How do hydrogen systems work?
Hydrogen-powered vehicles use
fuel cells to convert the chemical energy in the gas (stored under
pressure in cylinders) to electrical energy via an electrochemical
process - fuel cells do not combust hydrogen, but instead combine it
with oxygen in a chemical reaction that produces electricity for power.
The only tailpipe emission is water.
This process is extremely
efficient – nine litres of water can produce one kilogram of hydrogen.
And that kilogram of hydrogen contains about 33 kilowatts of energy
which, in the case of a small road vehicle, can power the electric motor
and achieve a range of around 100 kilometres.
The efficiency of
water electrolysis is between about 70-80%, with a goal set to reach
82-86% efficiency by 2030 using proton exchange membrane (PEM)
If the energy required to produce the hydrogen gas,
in the initial instance, comes from a sustainable or renewable source
then the potential is practically unlimited. Of course, in reality
hydrogen production is still quite reliant on less green methods, but
investment in wind, wave, biomass and solar power, combined with our own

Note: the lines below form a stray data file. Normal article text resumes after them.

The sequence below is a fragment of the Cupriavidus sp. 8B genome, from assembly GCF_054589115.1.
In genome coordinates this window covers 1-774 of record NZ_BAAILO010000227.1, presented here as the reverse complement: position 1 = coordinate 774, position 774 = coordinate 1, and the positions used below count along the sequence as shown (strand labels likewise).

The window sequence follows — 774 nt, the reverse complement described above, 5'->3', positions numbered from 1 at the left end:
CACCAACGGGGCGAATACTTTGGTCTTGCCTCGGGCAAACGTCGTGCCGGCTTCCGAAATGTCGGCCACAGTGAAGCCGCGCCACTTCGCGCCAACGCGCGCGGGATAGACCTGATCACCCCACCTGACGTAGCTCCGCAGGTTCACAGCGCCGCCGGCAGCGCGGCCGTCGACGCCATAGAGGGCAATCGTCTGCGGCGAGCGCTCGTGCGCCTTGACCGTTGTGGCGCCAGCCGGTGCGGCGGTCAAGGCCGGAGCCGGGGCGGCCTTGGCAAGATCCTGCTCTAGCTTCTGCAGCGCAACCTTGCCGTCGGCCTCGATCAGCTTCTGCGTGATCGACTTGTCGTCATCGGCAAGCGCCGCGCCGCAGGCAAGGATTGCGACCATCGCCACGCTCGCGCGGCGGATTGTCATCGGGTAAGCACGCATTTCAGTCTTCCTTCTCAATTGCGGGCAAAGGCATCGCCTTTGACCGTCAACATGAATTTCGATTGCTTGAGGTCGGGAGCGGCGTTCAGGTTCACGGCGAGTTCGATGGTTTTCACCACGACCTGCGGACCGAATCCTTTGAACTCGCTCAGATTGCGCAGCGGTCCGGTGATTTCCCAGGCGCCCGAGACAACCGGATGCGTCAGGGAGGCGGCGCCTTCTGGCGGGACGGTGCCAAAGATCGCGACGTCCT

internal policies on reducing our alternative fuel system manufacturing
footprint and recyclable cylinders, will make great strides towards
this. Well-to-wheel emissions of a hydrogen fuel-cell car are nonetheless
currently about 30% lower than those of a conventional diesel-powered
How does a hydrogen fuel cell work?
cell systems are a clean, efficient, reliable, quiet and scalable power
source. There are no moving parts and they do not need to be recharged
like batteries and continue to produce electricity as long as fuel is
The cell is made up of an anode, cathode, and an
electrolyte membrane. Passing hydrogen through the anode splits the
hydrogen molecules into electrons and protons. The protons pass through
the membrane, while the electrons go into a circuit, generating the
electric current. At the cathode, the hydrogen protons and oxygen
combine to produce water.
Further efficiencies are achieved in the
vehicle design using techniques such as regenerative braking, idle-stop
and onboard batteries to store excess energy.